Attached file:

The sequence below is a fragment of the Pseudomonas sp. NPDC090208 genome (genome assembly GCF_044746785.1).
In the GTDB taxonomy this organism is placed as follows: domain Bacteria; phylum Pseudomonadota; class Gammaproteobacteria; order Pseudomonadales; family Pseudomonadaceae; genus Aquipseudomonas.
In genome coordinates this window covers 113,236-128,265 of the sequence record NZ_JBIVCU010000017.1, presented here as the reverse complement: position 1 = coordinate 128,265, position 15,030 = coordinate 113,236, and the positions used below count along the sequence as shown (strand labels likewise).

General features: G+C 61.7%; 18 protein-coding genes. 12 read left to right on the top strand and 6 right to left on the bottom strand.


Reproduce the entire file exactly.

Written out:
The sequence below is a fragment of the Pseudomonas sp. NPDC090208 genome (genome assembly GCF_044746785.1).
In the GTDB taxonomy this organism is placed as follows: domain Bacteria; phylum Pseudomonadota; class Gammaproteobacteria; order Pseudomonadales; family Pseudomonadaceae; genus Aquipseudomonas.
In genome coordinates this window covers 113,236-128,265 of the sequence record NZ_JBIVCU010000017.1, presented here as the reverse complement: position 1 = coordinate 128,265, position 15,030 = coordinate 113,236, and the positions used below count along the sequence as shown (strand labels likewise).

General features: G+C 61.7%; 18 protein-coding genes. 12 read left to right on the top strand and 6 right to left on the bottom strand.